But Sweden has audacious goals (4.9 TWh of generation by 2010), and is starting to formulate a big vision to go with its big plans, based on the idea of wind power helping to drive (bad pun alert) a new generation of plug-in hybrid vehicles creating plausible climate neutral driving.
The way the Swedish Windpower Developers Association (SVIS) sees it, the Swedish vehicle industry (Volvo and Saab) and Swedish windpower are a great fit.
There are a few reasons why these gung-ho Swedish wind proponents may have a chance. It is true that Sweden will probably need to vastly up its renewable generation and reduce CO2 emissions further in coming years, especially after the EU sets binding CO2 reduction targets for the post-2012 period, which it should do early next year. Wind is one of Sweden's best bets. Hydro power is pretty developed, remaining rivers are already protected - and biomass resources, which benefited from a green certificate subsidy system, are also fairly well-exploited.
Combining turbines with hybrids in a distributed generation system may not be such a stretch for the Swedes. Wind generation is a bit fickle, and many grid systems including Sweden's are not built to handle lots of incoming electricity from the spots where the wind blows best. But in a vehicle-to-grid (V2G) system, many small wind installations feeding in power are balanced by electric or hybrid-electric cars plugged in and theoretically offering up their excess capacity during times of peak need, taking it back late at night or when demand is lower.
Two more points in the Swedes' favor: the first European lithium-ion battery developer just opened its doors in Sweden, and Volvo at least is heavily investing in hybrid-electric technology. Volvo Cars is now showing its C30 ReCharge hybrid-electric plug-in concept car, and perhaps as important, Volvo Trucks is at work on a next generation of all kinds of hybrid vehicles.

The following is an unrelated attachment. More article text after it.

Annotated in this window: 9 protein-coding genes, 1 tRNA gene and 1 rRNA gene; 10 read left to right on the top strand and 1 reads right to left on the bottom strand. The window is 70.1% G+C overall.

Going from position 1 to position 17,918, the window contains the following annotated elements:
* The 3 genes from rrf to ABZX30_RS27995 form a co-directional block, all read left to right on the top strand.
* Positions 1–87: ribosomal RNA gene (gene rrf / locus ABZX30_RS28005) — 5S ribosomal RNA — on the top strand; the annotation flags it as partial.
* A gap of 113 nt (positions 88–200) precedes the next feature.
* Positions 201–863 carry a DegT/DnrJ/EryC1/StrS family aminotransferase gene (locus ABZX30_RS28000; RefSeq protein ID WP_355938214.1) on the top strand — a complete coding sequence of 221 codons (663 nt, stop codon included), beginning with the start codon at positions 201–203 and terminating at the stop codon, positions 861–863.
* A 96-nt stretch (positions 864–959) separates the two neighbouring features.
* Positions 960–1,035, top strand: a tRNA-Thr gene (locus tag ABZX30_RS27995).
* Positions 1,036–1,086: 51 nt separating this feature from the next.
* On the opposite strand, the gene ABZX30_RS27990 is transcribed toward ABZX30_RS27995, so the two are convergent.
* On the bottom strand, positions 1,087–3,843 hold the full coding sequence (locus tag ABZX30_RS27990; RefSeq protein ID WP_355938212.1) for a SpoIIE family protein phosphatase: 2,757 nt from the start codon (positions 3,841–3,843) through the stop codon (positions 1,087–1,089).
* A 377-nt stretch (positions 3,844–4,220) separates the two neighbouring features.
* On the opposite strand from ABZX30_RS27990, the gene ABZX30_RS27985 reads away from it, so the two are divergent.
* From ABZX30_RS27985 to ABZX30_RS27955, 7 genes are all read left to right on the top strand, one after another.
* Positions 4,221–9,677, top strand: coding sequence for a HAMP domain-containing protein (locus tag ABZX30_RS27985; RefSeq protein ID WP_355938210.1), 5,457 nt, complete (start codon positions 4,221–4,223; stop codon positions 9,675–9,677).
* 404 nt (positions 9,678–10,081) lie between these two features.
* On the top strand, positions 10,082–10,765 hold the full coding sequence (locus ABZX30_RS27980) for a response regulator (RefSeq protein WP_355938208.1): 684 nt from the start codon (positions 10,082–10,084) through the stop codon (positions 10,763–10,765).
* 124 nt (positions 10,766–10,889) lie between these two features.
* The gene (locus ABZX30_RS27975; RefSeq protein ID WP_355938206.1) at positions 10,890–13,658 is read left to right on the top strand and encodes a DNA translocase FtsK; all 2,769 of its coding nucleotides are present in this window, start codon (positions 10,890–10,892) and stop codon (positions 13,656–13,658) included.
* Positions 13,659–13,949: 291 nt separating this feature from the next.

Also not to be overlooked: Volvo and Saab with their nice heavy (safe) cars, unfortunately have some of the highest fleet-average CO2 emissions in Europe, which they will need to rectify.
There are definite roadblocks - in spite of itself Sweden hasn't been able to yet streamline approvals for wind power projects, whether they are for 12 turbines or 1,200. The approval process for Lillgrund, the new offshore wind farm in the picture, took a decade! And many Swedes, grown up on a combination of clean hydro and nuclear, see wind power as great in theory but in practice, a NIMBY nuisance. There are also clearly technology hurdles - battery cost and sophistication are just two.
But SVIS is conviced that V2G is a great concept to sell to the environmentally-conscious as well as everyone else, and will put forth its vision to the government in a few days, hoping for a new national policy on wind power and a plan for how to form a Swedish V2G network. :: Svensk Vindkraft (in Swedish and English)